A devil’s bargain—do all you can to get everything you ever wanted and see at the end that all you ever wanted isn’t what you gave your life for. Ask for eternal life and get a life remembered in pictures. Your image will outlast us all, the bargain goes. You will be eternal. You will always be here. And that’s the moral of it. Nothing is as it seems.
Take what you see in Louise Parker’s photographs for example. Of course, you’ll see a world most of us will never know. You will see beautiful people and beautiful lands. Everything you could ever dream about, yes. But if you look closer, and if you really give a damn about what’s being shown to you, you’ll see the other side to the bargain. You will see frustration, loneliness, and pain.
You’ll get a perspective of what it means to have your life photographed and seen throughout the world just to be a story, or an image, for us to have and one day forget. The consumable life and a fight against it. That’s what I hear in Louise Parker’s photography, and it’s so beautiful I had to go overboard with an intro, once again.
Louise Parker is a Society Management model. She has worked with Yves Saint Laurent, Chanel, and Oscar De La Renta, among many others. She graduated from Bard College with a degree in photography, studied for a semester with Stephen Shore (goddamn, can you imagine!?) and has had her photography featured in New York Magazine.
Although there’s a lot of beauty in what you capture, there’s also desperation. It’s quiet but it’s there. This leads me to some obvious and important questions: how do you feel about modeling? Are you enjoying it?
I do really enjoy modeling, and I actually got into it through photography. In college I modeled frequently for the photographers Ryan McGinley and Roe Ethridge. This experience, working with photographers I deeply admired, encouraged me to pursue modeling fulltime when I graduated. However, I don’t always get to work with such inspiring people, and, as with any job, there are good days and bad days. At times, particularly during fashion weeks, it is easy to feel expendable. It’s frustrating when you are not given a voice and unable to be a part of the creative process. In the past, models were muses but now there are so many girls, and it has become so competitive that it’s difficult to create long lasting relationships with designers, stylists, photographers, etc.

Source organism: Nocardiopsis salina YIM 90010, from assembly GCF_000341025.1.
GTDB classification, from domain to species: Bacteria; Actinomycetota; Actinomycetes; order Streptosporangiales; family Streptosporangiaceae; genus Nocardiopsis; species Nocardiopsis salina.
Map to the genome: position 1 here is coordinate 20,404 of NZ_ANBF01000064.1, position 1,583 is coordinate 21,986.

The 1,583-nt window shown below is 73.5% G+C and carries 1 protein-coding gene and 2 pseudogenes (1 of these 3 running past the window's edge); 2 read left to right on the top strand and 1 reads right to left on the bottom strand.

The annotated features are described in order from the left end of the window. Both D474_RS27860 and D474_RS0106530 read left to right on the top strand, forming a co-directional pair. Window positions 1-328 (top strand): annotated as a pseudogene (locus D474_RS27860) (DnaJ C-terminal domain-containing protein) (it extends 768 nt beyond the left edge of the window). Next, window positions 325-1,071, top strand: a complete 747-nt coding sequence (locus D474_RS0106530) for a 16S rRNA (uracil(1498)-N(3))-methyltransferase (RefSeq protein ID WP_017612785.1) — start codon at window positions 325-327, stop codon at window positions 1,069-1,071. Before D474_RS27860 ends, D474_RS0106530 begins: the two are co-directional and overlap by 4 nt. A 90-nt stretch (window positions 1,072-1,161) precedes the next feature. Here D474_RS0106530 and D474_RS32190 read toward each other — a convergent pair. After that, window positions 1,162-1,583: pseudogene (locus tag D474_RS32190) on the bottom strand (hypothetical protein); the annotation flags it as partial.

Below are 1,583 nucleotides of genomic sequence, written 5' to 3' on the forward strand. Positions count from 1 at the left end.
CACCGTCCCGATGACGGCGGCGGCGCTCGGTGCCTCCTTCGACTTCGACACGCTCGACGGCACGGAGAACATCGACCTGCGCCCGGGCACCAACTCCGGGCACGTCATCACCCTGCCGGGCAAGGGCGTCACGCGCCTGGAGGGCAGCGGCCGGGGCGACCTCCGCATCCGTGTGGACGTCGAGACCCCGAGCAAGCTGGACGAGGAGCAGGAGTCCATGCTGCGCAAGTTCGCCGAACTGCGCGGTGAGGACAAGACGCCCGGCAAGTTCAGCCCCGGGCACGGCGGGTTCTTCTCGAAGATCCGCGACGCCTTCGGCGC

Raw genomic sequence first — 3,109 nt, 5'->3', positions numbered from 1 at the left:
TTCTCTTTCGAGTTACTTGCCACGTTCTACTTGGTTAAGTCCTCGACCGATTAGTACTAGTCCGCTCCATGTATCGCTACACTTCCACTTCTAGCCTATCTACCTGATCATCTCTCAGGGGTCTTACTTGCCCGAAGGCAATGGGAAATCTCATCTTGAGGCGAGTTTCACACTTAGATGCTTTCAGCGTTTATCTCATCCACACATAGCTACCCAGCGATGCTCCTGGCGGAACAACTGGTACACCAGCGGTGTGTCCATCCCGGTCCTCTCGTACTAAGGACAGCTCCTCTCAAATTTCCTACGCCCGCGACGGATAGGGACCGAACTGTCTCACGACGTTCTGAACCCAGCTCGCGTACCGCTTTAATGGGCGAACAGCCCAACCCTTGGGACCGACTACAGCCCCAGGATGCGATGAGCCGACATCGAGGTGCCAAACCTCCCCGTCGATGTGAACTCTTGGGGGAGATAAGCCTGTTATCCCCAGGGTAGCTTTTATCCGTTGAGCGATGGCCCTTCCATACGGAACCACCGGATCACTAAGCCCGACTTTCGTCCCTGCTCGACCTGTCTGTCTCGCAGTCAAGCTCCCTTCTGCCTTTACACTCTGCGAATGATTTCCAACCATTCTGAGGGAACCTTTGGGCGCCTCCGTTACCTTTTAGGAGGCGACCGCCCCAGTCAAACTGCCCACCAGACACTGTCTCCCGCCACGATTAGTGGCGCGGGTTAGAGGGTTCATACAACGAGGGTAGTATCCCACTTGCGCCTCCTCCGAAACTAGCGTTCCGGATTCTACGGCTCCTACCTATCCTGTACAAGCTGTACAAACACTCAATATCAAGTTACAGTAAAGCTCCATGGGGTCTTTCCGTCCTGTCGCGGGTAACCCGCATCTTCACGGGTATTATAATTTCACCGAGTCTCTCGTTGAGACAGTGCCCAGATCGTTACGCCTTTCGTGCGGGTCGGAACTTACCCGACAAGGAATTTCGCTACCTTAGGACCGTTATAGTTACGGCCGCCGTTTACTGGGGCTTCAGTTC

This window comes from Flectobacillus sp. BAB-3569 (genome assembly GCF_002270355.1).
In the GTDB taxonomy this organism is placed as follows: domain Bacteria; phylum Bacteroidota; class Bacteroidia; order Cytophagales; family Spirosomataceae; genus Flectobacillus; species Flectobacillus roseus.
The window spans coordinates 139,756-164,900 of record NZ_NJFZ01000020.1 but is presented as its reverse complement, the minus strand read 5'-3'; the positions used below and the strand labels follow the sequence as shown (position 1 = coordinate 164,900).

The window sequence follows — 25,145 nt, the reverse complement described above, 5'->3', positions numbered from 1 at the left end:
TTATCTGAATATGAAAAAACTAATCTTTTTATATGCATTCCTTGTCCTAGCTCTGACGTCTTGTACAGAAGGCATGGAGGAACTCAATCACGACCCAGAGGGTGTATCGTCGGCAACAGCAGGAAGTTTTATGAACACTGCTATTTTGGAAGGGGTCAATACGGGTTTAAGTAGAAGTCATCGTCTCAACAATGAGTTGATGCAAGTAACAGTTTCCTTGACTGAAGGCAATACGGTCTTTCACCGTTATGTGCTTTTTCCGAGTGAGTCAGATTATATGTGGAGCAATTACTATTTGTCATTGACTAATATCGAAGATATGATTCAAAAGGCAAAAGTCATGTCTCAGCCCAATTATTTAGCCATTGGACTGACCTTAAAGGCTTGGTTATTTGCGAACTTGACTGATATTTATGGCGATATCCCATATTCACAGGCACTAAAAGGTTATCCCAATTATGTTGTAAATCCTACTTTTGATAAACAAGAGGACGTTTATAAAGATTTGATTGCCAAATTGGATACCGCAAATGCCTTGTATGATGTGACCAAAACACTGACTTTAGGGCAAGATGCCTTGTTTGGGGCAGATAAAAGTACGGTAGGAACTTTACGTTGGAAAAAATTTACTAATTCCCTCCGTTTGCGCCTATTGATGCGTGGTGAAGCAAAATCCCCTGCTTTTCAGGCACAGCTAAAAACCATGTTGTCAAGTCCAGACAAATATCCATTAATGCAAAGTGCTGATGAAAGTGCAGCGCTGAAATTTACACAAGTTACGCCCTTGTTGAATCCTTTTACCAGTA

Let’s talk about your photography. How did you get your start? How would you describe your work?
My interest in photography began in high school when I joined our student newspaper as the staff photographer. When I began my freshman year at Bard College, I took one semester of photography under Stephen Shore and immediately knew I wanted to pursue it as my major. At Bard, I was really interested in the “New Topographic” photographers. I mostly worked with a large-format film camera and experimented with photogravure printing. When I began modeling, I carried around a Contax T2 and began documenting my day-to-day experiences. In many ways my photography has now returned to my original interest in photojournalism.
I really love this photograph. What’s the story behind it? Could you explain how it was made from start to finish? Again, there’s some pain in what you captured.
This photograph was one of the first self-portraits I took. It was taken at 2 am after a long two-day shoot in the middle of January. The story took place on NYC rooftops at nighttime and involved very little clothing. My hair had also been knotted into disgusting dread locks. The team I worked with was fun and friendly and did their best to keep me comfortable, but overall it was not a good experience. I didn’t believe in the overall direction or vision for the story. When I got home that night I felt exhausted, frustrated, and a bit used. I wanted to capture that pain as well as the unflattering hair and makeup. The story was cancelled and never published.
Could you explain your approach to self-portraits? When do you usually find yourself capturing one? After a show? Before one? Or is it tied to a particular mood? When did you take this one?